you should classify this goal

as an impulse rather than a real goal

and replace it with another goal.

You see, what you want becomes a powerful motivator only

when there is a good reason behind it.

You may find that some of the goals

you once considered important are no longer appealing

because you simply can’t find a good enough reason to want them.

That is a good thing.

Doing this exercise will force you to reflect,


and rethink.

All of these help you plan your future.

Once you have identified your 16 goals,

write them down on another piece of paper

or in a notebook

and carry them with you at all times.

Review them weekly to see

if they’re still important

and if you’re taking positive steps to make them happen.

You see, goal setting isn’t a one-time thing with specific results.

Instead, it is an ongoing,

lifelong process.

“Cash flow is not bragging rights.

It’s financial freedom.”– Grant Cardone


Short-term goal

I define short-term goals as those that take one day

to one year to accomplish.

And these goals,

while more modest in their necessity than long-term goals,

are equivalent in importance.

A captain can set up his long journey

to reach his final destination.

However, along this journey

there will be many short-term destinations

that must be completed

before the journey can end successfully.

Just like a journey at sea,

your short-term goals must be aligned

with your long-term achievements.

The obvious advantage of short-term goals is

that you can predict when you will achieve them.

I call this type of goal a “trust builder”

because achieving them gives you the confidence to keep going.

So when you work hard,

keep the lights on all night,

and complete a specific, short-term task,

you can rejoice in your “winning”

and recharge with inspiration to continue the journey.

That’s why I recommend writing in your notebook

or calendar short-term projects.

You can organize these projects in your own way.

For example, you can sort them by day,

week or month.

You can also organize them as subcategories of your long-term goals.

Once you have a list of your own,

you will be delighted every time you mark something done.

After completing a goal,

take time to celebrate your achievement.

This celebration can be a moment of satisfaction

when completing a small task

or a big reward

when the achievement is so well deserved.

It is important that you take the time

to enjoy your victory.

That will really motivate you to do more.

However, just as I urge you

to drink the pint of success,

I have another,

less common advice:

It hurts to fail.

You see, we grow through two kinds of experiences:

the joy of victory

and the pain of failure.

So if you’ve tasked yourself with completing a project

but you’re doing other silly things,

find a way to repay your laziness.

Take responsibility

for both positive and negative behavior.

Also, don’t join the permissive crowds.

Go to high-demand places,

places where there is high pressure

to get the job done.

It’s also part of your overall strategy

to become rich and happy.

“Money comes when you do what

you’re good at and work hard at it.”– Grant Cardone


Long slide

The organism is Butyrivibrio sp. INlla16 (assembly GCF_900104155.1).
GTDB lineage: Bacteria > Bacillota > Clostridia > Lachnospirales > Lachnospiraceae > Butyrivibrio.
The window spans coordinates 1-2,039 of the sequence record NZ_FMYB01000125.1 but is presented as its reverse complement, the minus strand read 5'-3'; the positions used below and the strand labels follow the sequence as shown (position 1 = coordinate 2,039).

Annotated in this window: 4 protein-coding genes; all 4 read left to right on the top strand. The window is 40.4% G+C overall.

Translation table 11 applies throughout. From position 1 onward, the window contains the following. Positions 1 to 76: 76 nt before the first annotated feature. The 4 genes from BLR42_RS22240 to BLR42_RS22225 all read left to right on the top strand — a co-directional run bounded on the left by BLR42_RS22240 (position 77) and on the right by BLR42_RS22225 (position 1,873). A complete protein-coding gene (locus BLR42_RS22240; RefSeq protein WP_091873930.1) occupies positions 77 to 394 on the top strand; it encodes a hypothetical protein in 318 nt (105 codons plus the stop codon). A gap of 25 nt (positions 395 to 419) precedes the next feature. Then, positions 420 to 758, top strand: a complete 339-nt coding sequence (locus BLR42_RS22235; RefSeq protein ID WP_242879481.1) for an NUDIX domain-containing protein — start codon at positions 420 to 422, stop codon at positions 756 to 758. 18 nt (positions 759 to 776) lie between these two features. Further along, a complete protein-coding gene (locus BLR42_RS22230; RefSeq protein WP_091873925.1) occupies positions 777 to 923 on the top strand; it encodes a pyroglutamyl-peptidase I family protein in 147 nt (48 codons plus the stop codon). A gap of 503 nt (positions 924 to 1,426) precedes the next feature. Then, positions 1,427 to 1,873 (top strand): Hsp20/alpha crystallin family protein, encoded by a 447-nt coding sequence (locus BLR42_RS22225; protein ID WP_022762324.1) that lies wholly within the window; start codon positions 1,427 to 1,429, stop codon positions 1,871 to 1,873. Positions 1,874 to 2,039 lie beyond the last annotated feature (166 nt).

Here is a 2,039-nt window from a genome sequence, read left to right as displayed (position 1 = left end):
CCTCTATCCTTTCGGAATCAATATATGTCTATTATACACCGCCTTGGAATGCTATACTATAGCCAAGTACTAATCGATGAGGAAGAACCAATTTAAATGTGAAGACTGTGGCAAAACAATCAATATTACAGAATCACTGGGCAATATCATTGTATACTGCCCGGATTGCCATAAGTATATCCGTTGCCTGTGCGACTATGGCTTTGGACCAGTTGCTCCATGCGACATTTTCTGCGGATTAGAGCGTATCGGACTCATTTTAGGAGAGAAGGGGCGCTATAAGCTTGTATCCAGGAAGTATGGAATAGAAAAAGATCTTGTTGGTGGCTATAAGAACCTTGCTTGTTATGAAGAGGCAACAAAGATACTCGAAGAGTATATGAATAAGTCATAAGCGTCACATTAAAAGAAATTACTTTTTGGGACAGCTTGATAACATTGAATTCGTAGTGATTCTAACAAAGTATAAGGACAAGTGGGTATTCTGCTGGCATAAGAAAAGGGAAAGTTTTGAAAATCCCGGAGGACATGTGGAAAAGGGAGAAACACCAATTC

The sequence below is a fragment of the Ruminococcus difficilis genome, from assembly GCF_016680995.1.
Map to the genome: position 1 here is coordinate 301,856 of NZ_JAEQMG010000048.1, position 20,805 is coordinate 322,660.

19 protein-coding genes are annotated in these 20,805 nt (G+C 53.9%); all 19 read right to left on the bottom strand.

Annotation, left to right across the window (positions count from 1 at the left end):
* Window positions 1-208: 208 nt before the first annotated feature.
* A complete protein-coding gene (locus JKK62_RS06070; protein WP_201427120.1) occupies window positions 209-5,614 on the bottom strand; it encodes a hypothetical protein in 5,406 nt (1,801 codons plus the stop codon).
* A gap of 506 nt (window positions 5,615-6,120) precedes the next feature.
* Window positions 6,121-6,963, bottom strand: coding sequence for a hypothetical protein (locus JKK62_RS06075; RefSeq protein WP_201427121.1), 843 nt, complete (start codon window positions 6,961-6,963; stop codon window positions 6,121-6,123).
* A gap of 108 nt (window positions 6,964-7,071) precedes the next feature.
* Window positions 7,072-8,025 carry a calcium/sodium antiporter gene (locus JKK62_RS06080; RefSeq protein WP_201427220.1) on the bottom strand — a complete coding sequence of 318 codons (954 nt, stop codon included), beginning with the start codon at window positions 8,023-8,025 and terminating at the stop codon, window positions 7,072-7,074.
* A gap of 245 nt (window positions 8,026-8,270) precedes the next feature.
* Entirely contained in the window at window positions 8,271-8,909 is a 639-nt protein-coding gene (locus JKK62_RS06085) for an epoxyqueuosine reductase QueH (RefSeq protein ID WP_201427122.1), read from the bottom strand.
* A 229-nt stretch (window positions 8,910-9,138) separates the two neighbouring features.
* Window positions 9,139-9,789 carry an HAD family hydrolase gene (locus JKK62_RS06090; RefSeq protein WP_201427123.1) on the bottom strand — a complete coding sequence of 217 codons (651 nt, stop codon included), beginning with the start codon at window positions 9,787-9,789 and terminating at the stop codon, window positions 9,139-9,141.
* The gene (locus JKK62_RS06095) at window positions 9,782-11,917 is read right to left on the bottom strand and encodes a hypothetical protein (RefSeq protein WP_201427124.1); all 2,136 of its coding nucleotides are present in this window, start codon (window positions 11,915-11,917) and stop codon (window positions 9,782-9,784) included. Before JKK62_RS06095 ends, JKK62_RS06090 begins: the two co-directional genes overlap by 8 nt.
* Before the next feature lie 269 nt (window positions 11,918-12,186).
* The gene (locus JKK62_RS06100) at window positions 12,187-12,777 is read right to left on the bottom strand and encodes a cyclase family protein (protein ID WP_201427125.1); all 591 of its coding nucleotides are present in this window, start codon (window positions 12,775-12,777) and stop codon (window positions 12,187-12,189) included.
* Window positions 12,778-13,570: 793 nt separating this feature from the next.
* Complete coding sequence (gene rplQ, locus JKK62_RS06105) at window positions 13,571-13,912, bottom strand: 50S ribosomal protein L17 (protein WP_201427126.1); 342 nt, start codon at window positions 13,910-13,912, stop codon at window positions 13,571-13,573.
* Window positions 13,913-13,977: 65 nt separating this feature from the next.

I wish you success!

That’s why I feel worried.

I know most of the people reading this page haven’t been consistent

with their goal setting

and selection.


Because it is work that takes time,

requires thinking.

However, the irony is

that many people who work day in

and day out in jobs they don’t really enjoy,

when asked to take the time

to design their own future they often respond:

“I do not have time.”

They let that, their future, slide.

I know that most people don’t make clear plans,

but you don’t belong in that group.

Don’t go around hoping your plan will work

and the worry showing on your face.

Whether you accept it or not,

you are,

right now,

one of life’s game players.

Believe me,

if you don’t have targets to shoot,

you won’t find this game interesting.

No one pays the right amount of money

to watch you play a game where no one scores.

One man said:

“Try working in my position,

it’s already late when you get home.

He ate too much,

watched TV

for a while to relax and then went to sleep.

You can’t sit there

until midnight making plans, plans, plans.”

And here’s the guy

who always doesn’t pay his car installments on time.

He is a good worker,

a hard worker,

a true worker.

But my friend,

I discovered that you can be sincere

and work hard all your life

and then ends in ruin and poverty.

You must become better than the good worker.

You must become better than the good worker.

You have to be a good planner,

a good goal setter.

Writing down your goals shows

that you are determined to change

and are really ambitious,

shows that you are serious.

And to do better you need to be serious.

You don’t have to be strict,

but you have to be serious.

Hey, everyone hopes to do better.

But just hoping without a clear plan can really hurt you.

Hope delayed for too long can make the heart sick.

It’s mental illness… I know.

I often suffer from a disease called passive hope.

That’s bad stuff.

There is only one thing worse than passive hope,

and that is the passive hope of “doing it”.

That’s when a man reaches 50 years old

and runs out of money that he still smiles and hopes.

That was really bad.

So be serious.

Write your goal down on paper.

That’s my recommendation to you

– from my own experience.

“I didn’t come from money,

I started from zero

and I have massive appreciation for anyone

who can accumulate wealth.”– Grant Cardone